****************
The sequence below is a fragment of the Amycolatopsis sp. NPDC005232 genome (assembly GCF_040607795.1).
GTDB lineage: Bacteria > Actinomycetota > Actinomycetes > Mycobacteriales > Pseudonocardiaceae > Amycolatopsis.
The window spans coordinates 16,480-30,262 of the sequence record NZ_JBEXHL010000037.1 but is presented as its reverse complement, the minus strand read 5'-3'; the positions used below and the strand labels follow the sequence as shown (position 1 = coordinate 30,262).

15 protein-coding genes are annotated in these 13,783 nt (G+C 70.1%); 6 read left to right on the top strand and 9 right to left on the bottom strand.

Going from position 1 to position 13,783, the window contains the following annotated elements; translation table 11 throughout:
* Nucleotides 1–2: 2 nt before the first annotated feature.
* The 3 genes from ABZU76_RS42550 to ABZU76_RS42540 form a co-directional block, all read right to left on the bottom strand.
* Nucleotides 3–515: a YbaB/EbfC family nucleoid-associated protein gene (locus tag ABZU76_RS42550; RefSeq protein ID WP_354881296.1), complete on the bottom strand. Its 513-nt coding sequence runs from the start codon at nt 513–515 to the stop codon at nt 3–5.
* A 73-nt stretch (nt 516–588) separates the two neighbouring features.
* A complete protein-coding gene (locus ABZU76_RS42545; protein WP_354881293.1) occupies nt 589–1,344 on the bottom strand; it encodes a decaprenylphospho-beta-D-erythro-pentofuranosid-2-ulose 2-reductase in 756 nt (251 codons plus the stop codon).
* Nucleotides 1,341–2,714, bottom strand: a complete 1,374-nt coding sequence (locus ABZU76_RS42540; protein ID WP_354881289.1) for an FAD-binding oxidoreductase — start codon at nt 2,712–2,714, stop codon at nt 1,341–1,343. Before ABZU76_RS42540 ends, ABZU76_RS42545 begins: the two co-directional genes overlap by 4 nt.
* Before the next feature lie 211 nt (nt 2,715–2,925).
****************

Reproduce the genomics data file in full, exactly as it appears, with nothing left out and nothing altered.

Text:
The sequence below is a fragment of the Amycolatopsis sp. NPDC005232 genome (assembly GCF_040607795.1).
GTDB lineage: Bacteria > Actinomycetota > Actinomycetes > Mycobacteriales > Pseudonocardiaceae > Amycolatopsis.
The window spans coordinates 16,480-30,262 of the sequence record NZ_JBEXHL010000037.1 but is presented as its reverse complement, the minus strand read 5'-3'; the positions used below and the strand labels follow the sequence as shown (position 1 = coordinate 30,262).

15 protein-coding genes are annotated in these 13,783 nt (G+C 70.1%); 6 read left to right on the top strand and 9 right to left on the bottom strand.

Going from position 1 to position 13,783, the window contains the following annotated elements; translation table 11 throughout:
* Nucleotides 1–2: 2 nt before the first annotated feature.
* The 3 genes from ABZU76_RS42550 to ABZU76_RS42540 form a co-directional block, all read right to left on the bottom strand.
* Nucleotides 3–515: a YbaB/EbfC family nucleoid-associated protein gene (locus tag ABZU76_RS42550; RefSeq protein ID WP_354881296.1), complete on the bottom strand. Its 513-nt coding sequence runs from the start codon at nt 513–515 to the stop codon at nt 3–5.
* A 73-nt stretch (nt 516–588) separates the two neighbouring features.
* A complete protein-coding gene (locus ABZU76_RS42545; protein WP_354881293.1) occupies nt 589–1,344 on the bottom strand; it encodes a decaprenylphospho-beta-D-erythro-pentofuranosid-2-ulose 2-reductase in 756 nt (251 codons plus the stop codon).
* Nucleotides 1,341–2,714, bottom strand: a complete 1,374-nt coding sequence (locus ABZU76_RS42540; protein ID WP_354881289.1) for an FAD-binding oxidoreductase — start codon at nt 2,712–2,714, stop codon at nt 1,341–1,343. Before ABZU76_RS42540 ends, ABZU76_RS42545 begins: the two co-directional genes overlap by 4 nt.
* Before the next feature lie 211 nt (nt 2,715–2,925).